Extra capital for UK banks. How not paying tax helps
You could call it Mervyn King’s leaving present. It is the day that Britain’s banks were forced to “pad up”.
We already knew that the financial policy committee of the Bank of England wanted Britain’s banks to hit effective capital ratios of 7 per cent. The brouhaha over Co-op has been about how they would do that.
This morning, at 7am, the Prudential Regulatory Authority released results as to what this would mean in practice: £27.1bn in extra capital for Britain’s banks.
Just over half of that, £13.6bn, is for RBS alone, for Lloyds (basically the HBoS toxic legacy) it is £8.5bn, £3bn for Barclays, £1.5bn for the Coop, and £400m for Nationwide.
HSBC, Standard Chartered, and Santander UK are already there.
These numbers already contain existing announced plans to raise capital, Lloyds stands out as the bank required to raise the most at £7bn over and above existing plans versus £3.2bn for RBS.
Barclays says the funds will be raised “organically” with no need for a capital raising. Lloyds I will update you on. Co-op has bailed in some bondholders and will end up on the stock market.
RBS is rather intriguing. Of the £3.2bn, it says already planned action will reduce this to £0.4bn by the end of the year.
I will just focus on one note in its response:
“Note that deferred tax asset deduction is taken in full: with an impact of 70bps on CT1 (core tier 1). The real capital benefit of this asset for RBS will emerge for the next five years as the group returns to profitability”.
In English, this means that the horrific losses made by RBS over the past few years will be used as an asset on the balance sheet, a form of capital.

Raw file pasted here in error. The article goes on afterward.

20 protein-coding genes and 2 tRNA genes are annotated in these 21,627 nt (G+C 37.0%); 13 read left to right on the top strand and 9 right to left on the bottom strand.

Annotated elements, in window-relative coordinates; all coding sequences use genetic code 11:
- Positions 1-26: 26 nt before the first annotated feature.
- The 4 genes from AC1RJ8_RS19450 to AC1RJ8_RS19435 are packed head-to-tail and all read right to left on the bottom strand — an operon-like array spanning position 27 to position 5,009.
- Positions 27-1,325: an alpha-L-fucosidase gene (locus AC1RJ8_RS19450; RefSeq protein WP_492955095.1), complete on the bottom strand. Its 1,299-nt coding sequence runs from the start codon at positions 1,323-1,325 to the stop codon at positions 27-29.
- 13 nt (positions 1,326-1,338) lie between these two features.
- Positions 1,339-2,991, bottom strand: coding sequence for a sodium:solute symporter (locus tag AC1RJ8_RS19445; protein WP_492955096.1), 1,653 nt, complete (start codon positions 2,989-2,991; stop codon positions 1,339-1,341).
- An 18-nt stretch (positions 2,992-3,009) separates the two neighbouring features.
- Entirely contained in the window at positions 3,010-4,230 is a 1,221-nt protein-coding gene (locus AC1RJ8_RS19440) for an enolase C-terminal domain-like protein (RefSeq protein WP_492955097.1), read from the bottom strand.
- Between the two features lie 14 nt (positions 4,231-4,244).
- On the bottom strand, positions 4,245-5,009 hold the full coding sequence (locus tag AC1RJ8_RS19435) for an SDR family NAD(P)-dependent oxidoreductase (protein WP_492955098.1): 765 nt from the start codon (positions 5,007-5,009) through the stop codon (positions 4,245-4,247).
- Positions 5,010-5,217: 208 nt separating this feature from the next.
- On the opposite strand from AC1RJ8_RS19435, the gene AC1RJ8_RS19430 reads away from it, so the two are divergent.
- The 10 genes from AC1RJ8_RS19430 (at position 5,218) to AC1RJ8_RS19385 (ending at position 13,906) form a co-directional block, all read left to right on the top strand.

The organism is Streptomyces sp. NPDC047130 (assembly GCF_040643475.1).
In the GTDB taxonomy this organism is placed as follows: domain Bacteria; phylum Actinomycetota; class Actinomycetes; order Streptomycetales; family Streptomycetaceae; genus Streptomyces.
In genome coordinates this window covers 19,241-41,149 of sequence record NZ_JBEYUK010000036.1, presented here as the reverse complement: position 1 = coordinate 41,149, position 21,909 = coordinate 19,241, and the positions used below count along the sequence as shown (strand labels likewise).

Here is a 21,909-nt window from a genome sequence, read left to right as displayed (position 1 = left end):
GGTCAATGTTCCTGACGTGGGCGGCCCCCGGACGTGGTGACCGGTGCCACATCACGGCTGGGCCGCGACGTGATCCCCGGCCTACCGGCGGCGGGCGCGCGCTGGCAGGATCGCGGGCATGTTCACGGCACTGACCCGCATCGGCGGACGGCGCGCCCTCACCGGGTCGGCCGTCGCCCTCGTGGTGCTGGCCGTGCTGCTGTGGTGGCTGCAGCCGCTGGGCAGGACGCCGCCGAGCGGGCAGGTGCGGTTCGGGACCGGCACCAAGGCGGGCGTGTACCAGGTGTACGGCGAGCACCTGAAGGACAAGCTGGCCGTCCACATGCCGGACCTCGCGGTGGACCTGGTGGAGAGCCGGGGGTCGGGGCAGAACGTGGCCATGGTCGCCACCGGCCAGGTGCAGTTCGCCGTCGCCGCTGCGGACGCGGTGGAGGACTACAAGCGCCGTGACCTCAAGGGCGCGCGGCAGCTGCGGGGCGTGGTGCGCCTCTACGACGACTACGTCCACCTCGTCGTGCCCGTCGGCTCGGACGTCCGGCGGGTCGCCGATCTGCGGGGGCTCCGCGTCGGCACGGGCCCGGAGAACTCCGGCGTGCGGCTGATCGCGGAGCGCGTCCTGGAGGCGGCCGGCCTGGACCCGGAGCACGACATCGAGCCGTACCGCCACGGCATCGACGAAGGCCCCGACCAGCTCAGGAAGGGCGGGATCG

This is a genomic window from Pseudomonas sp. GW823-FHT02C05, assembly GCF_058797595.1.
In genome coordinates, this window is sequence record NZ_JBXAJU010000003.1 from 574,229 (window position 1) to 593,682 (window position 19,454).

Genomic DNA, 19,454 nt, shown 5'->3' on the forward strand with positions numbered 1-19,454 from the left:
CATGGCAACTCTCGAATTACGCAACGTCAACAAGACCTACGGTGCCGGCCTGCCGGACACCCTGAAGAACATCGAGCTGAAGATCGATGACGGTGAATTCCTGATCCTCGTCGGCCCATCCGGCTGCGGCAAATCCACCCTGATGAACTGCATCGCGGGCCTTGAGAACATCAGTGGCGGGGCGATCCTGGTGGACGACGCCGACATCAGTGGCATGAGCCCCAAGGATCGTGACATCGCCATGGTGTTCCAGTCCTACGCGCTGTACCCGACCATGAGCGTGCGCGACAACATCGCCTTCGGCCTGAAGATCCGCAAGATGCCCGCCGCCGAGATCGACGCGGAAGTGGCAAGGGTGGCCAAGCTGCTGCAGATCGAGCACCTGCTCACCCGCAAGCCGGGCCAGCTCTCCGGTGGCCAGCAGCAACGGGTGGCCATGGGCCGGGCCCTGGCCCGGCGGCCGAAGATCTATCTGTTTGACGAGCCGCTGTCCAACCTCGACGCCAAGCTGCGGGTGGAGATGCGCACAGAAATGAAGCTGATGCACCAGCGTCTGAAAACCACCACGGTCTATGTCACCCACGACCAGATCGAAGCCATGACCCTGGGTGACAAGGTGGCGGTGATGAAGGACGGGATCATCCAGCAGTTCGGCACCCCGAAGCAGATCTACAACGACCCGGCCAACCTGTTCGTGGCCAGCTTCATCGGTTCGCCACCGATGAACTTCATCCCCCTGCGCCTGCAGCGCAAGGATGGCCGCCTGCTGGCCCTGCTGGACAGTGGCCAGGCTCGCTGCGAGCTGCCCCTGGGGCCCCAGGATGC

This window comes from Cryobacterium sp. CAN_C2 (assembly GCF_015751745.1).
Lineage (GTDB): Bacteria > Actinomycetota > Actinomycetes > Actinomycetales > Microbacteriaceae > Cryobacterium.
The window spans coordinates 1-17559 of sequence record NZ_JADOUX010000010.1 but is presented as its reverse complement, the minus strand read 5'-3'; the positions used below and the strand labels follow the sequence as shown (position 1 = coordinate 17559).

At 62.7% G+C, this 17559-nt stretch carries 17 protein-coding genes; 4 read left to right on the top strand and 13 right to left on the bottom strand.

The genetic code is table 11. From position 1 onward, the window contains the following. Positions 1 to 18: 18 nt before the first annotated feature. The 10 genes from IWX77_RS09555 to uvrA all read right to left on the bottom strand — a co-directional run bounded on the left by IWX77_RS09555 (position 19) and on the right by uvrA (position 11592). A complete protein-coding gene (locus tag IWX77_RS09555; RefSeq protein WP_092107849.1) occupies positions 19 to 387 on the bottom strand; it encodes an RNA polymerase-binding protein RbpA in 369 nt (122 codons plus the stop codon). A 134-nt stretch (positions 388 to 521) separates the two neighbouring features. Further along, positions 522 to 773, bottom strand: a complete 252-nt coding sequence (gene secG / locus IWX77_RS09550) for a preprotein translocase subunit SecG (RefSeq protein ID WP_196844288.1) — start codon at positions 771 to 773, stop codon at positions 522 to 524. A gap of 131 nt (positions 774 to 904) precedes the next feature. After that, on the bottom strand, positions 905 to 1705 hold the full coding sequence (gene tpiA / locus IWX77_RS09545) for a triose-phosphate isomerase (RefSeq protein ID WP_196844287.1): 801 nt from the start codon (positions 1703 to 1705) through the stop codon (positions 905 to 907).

It is an asset because, under conventional accounting law, you can book these losses against future profits for the purposes of corporation tax.
To clarify further that means RBS will not pay corporation tax for years and years, at least five years according to this note. By my calculation, it has saved RBS around £4bn in capital (70 basis points of its 6.5% ratio, of £37.2bn).
Two issues arise:
• How is a promise not to have to pay tax a tenth of RBS’ capital base?
• How does everyone feel about RBS, whose losses were bailed out and underpinned by the taxpayer, then using those same losses not to pay tax for many years to come after it is nursed back to profitability?
Perhaps Labour might have a few answers. Surrendering the deferred tax asset was part of the original asset protection scheme bailout in 2009.
Over the course of the negotiation that clause disappeared for a reason I have not quite managed to put my finger on.
Credit to Stephen Hester for winning this concession, he was doing his job (and I had a minor debate with him about this calling it a “double bailout” in an interview last year).
But faced with other concerns about tax, justice, banking, and a fundamental review of RBS’s role, purpose and split, surely this should be in the mix.